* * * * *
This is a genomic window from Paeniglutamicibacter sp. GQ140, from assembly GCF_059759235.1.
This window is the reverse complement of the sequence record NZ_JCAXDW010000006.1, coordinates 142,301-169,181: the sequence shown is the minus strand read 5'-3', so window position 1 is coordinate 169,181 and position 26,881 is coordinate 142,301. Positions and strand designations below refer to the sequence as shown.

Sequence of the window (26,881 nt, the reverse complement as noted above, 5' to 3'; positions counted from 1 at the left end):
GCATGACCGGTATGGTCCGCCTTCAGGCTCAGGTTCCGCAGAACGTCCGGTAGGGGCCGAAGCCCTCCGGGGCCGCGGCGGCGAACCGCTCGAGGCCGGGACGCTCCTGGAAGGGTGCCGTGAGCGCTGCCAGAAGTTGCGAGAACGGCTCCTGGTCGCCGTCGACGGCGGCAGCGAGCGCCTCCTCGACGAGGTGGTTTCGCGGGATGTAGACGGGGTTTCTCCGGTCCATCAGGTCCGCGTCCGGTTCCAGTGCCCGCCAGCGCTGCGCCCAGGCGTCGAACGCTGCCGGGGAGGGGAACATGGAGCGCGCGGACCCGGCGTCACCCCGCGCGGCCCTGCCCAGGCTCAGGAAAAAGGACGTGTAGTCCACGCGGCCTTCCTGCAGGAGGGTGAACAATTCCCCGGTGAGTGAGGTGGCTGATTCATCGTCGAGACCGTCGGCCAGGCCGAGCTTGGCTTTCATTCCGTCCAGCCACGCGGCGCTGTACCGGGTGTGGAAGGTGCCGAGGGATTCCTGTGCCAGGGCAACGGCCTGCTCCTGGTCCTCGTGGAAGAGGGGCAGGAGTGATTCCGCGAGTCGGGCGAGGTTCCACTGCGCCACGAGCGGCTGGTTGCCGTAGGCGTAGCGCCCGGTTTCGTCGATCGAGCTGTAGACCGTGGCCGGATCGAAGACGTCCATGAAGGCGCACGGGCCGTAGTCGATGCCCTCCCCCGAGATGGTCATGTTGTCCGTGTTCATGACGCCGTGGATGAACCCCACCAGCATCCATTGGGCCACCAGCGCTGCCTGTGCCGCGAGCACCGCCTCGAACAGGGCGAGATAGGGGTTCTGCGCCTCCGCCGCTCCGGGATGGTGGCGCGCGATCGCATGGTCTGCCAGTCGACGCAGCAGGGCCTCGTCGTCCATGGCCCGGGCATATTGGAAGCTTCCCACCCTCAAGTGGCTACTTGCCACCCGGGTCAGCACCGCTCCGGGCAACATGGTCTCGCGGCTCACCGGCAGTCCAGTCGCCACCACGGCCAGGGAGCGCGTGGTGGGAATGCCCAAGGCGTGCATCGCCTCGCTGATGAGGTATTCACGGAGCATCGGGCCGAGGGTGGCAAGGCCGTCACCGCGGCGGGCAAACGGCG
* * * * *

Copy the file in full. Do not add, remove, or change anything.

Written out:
This is a genomic window from Paeniglutamicibacter sp. GQ140, from assembly GCF_059759235.1.
This window is the reverse complement of the sequence record NZ_JCAXDW010000006.1, coordinates 142,301-169,181: the sequence shown is the minus strand read 5'-3', so window position 1 is coordinate 169,181 and position 26,881 is coordinate 142,301. Positions and strand designations below refer to the sequence as shown.

Sequence of the window (26,881 nt, the reverse complement as noted above, 5' to 3'; positions counted from 1 at the left end):
GCATGACCGGTATGGTCCGCCTTCAGGCTCAGGTTCCGCAGAACGTCCGGTAGGGGCCGAAGCCCTCCGGGGCCGCGGCGGCGAACCGCTCGAGGCCGGGACGCTCCTGGAAGGGTGCCGTGAGCGCTGCCAGAAGTTGCGAGAACGGCTCCTGGTCGCCGTCGACGGCGGCAGCGAGCGCCTCCTCGACGAGGTGGTTTCGCGGGATGTAGACGGGGTTTCTCCGGTCCATCAGGTCCGCGTCCGGTTCCAGTGCCCGCCAGCGCTGCGCCCAGGCGTCGAACGCTGCCGGGGAGGGGAACATGGAGCGCGCGGACCCGGCGTCACCCCGCGCGGCCCTGCCCAGGCTCAGGAAAAAGGACGTGTAGTCCACGCGGCCTTCCTGCAGGAGGGTGAACAATTCCCCGGTGAGTGAGGTGGCTGATTCATCGTCGAGACCGTCGGCCAGGCCGAGCTTGGCTTTCATTCCGTCCAGCCACGCGGCGCTGTACCGGGTGTGGAAGGTGCCGAGGGATTCCTGTGCCAGGGCAACGGCCTGCTCCTGGTCCTCGTGGAAGAGGGGCAGGAGTGATTCCGCGAGTCGGGCGAGGTTCCACTGCGCCACGAGCGGCTGGTTGCCGTAGGCGTAGCGCCCGGTTTCGTCGATCGAGCTGTAGACCGTGGCCGGATCGAAGACGTCCATGAAGGCGCACGGGCCGTAGTCGATGCCCTCCCCCGAGATGGTCATGTTGTCCGTGTTCATGACGCCGTGGATGAACCCCACCAGCATCCATTGGGCCACCAGCGCTGCCTGTGCCGCGAGCACCGCCTCGAACAGGGCGAGATAGGGGTTCTGCGCCTCCGCCGCTCCGGGATGGTGGCGCGCGATCGCATGGTCTGCCAGTCGACGCAGCAGGGCCTCGTCGTCCATGGCCCGGGCATATTGGAAGCTTCCCACCCTCAAGTGGCTACTTGCCACCCGGGTCAGCACCGCTCCGGGCAACATGGTCTCGCGGCTCACCGGCAGTCCAGTCGCCACCACGGCCAGGGAGCGCGTGGTGGGAATGCCCAAGGCGTGCATCGCCTCGCTGATGAGGTATTCACGGAGCATCGGGCCGAGGGTGGCAAGGCCGTCACCGCGGCGGGCAAACGGCG